“We’re at the starting gate”
Some time ago, Europe agreed on a uniform standard- the European Train Control System (ETCS). Now it’s a matter of starting the implementation. New vehicles such as the ICE4 come equipped with ETCS, and existing vehicles are being retrofitted. In Germany alone, up to 9,000 existing trains are waiting for the new system. Siemens Mobility is prepared – with the required technology, lots of retrofitting experience, and an innovative toolbox.
“Rail transportation can’t put off ETCS any longer, and that’s a good thing,” declares Jens Nordmann. The head of Project Execution Train Control at Siemens Mobility knows what he’s talking about: “The new train protection system on locomotives and trains is what makes interoperability possible, and significantly improves safety in European and international rail transportation.” As a European standard, ETCS is intended to replace the various train control systems in Europe and some that are outside Europe. The goal is harmonized, safe, cross-border rail transportation.
For uniform safety standards
This goal is still not possible today, or it’s possible only for vehicles that have several different systems on board. “Naturally, that’s not a long-term solution. We have to start modernizing now so that we can replace obsolete systems by the end of the 2020s,” says Nordmann. This is especially true in Germany.
The European Commission already required that the Federal Republic upgrade five main north-south and east-west corridors in 2009. So far, however, Nordmann is still encountering a certain hesitation on the part of German customers. “Many are unsure about whether or how they can perform the retrofit. But with an experienced technology partner like Siemens Mobility, the conversion can be successfully and punctually implemented.”
Upgrade cost-effectively with Retrofit
The European-wide demand for “onboard units“ (OBUs) is high. In Germany alone, up to 9,000 trains need to be retrofitted with these on-board ETCS components. The expense is well worth it, as Henrik Regen can attest. He is head of ETCS Engineering and Retrofit at Siemens Mobility. Compared to replacing entire vehicle fleets, the investment is significantly less, says Regen. “We have an innovative toolbox with standardized as well as customizable solutions that allow us to easily and economically retrofit locomotives with ETCS, regardless of manufacturer.”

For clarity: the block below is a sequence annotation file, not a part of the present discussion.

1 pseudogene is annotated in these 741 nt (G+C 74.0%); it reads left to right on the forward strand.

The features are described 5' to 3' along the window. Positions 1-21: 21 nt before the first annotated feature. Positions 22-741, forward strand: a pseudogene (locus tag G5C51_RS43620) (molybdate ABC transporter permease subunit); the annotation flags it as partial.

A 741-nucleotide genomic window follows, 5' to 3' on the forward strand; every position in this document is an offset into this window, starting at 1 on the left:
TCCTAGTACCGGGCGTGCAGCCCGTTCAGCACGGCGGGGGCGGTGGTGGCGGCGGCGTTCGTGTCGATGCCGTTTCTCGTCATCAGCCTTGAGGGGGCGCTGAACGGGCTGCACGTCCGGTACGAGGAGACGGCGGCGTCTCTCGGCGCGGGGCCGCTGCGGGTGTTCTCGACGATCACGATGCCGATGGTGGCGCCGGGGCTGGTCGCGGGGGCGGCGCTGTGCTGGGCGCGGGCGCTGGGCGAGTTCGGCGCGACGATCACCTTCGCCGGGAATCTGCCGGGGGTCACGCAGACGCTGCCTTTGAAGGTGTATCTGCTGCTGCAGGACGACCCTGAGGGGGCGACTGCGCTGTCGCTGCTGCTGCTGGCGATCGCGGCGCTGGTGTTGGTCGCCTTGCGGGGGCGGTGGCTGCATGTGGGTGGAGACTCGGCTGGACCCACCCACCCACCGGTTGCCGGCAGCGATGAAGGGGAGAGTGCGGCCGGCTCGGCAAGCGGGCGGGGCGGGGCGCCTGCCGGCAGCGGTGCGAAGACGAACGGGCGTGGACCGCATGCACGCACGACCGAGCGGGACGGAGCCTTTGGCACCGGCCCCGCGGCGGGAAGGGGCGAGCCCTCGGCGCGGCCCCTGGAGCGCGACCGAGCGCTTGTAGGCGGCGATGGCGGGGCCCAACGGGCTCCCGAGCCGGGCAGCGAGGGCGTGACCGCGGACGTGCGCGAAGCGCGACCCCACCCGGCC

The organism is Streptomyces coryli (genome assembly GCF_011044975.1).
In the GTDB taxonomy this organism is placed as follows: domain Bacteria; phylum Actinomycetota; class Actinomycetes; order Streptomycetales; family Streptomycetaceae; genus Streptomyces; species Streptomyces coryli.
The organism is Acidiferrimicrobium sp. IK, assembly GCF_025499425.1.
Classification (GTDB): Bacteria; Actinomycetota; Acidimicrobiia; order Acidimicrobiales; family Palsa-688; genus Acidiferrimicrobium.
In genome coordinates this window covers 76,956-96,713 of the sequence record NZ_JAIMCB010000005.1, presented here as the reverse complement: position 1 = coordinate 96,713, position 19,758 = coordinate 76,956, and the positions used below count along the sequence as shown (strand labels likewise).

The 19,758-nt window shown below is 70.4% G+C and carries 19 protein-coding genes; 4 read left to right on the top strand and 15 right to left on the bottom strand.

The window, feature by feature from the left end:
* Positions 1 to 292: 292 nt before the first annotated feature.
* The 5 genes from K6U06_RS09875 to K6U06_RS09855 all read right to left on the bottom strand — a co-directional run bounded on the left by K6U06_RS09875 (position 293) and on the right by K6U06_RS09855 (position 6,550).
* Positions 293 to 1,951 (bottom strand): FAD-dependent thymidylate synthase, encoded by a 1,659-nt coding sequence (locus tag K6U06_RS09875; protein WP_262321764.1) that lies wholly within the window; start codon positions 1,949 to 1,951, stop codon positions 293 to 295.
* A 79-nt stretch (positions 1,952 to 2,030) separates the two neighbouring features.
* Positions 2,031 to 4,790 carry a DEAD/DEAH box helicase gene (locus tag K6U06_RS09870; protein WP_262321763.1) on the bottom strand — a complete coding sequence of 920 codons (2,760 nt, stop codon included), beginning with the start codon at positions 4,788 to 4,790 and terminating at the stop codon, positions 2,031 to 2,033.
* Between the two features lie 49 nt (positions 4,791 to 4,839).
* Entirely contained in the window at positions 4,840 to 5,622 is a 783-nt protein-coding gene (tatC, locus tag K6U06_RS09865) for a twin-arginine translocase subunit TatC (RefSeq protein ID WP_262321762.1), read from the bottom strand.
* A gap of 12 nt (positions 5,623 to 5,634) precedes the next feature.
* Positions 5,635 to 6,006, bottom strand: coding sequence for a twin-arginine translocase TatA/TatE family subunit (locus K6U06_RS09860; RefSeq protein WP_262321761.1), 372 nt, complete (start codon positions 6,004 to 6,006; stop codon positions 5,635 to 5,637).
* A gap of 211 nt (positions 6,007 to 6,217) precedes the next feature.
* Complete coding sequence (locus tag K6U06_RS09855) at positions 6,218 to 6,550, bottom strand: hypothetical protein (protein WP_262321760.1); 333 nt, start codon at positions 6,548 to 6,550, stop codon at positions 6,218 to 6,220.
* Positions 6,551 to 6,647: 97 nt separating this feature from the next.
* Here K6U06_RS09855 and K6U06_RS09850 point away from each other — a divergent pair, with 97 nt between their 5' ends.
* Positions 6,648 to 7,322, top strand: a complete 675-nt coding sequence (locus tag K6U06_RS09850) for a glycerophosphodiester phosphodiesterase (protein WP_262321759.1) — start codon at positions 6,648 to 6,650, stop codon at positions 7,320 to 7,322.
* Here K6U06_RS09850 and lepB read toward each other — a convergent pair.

Their global presence with ETCS onboard projects clearly shows how successful the company has been so far (see graphic).
What does a locomotive equipped with ETCS look like?
How can customers get an impression of the systems and their installation? Siemens Mobility equipped its own ETCS demo locomotive for this purpose. From balise antennas and radar sensors to displays and central computers, all ETCS components are installed on the demo locomotive to see and touch. The systems are also extremely flexible. “We can integrate them internally or externally, in existing or in new cabinets, and in this way optimally adapt them to all situations,” says Regen. In addition, the company offers the right service for each customer, from simply delivering the system to implementing and coordinating the retrofit of an entire fleet.
Planning, installation, and testing using state-of-the-art tools
Siemens Mobility has already implemented and has on-going retrofit projects in a number of countries, including Switzerland, Great Britain, and Spain, and has proven itself an experienced and innovative partner. Engineers especially value the use of digital planning tools. “With our toolbox, we can plan and implement retrofit projects faster, while also making our work comprehensible and transparent for the customer,” says Regen.
Augmented reality (AR) applications that add virtual elements to reality – including 3D scans, virtual reality (VR) simulations, digital twins of ETCS components, and applications for mobile terminals – are also standard. When performing the installation analysis, for example, engineers use AR glasses to superimpose the ETCS components on the real train environment. In this way, they can test whether collisions exist and whether the functionality of the systems is guaranteed directly on the vehicle.
Using a 3D scanner, a 3D model of a component can be generated in a matter of minutes. VR simulations are useful, for example, to check whether the position of the display is ergonomically correct for the engine driver. Until now, this has been done using analog models. An app for mobile terminals is also under development that will assist technicians with planning. Regen concludes: “We have the technologies, expertise, and experience. We’re at the starting gate, we’re fully prepared for the ETCS implementation, and as an experienced technology partner, we look forward to assisting our customers with this important transition in rail transportation.”
A train protection system monitors the permissible speed and initiates braking when necessary. In 2005, a decision was made to introduce a uniform European Train Control System (ETCS). ETCS has three functional levels: The first level (ETCS Level 1) is an intermittent train control system that transmits information to the train when it crosses a balise. The second level (ETCS Level 2) is based on constant communication with the trackside infrastructure. The route is divided into fixed blocks. With the third level (ETCS Level 3), it will be possible to do away with stationary equipment for track vacancy detection and replace it with “moving blocks” – mobile safety blocks that move with the vehicle.
Picture credits: Siemens Mobility GmbH
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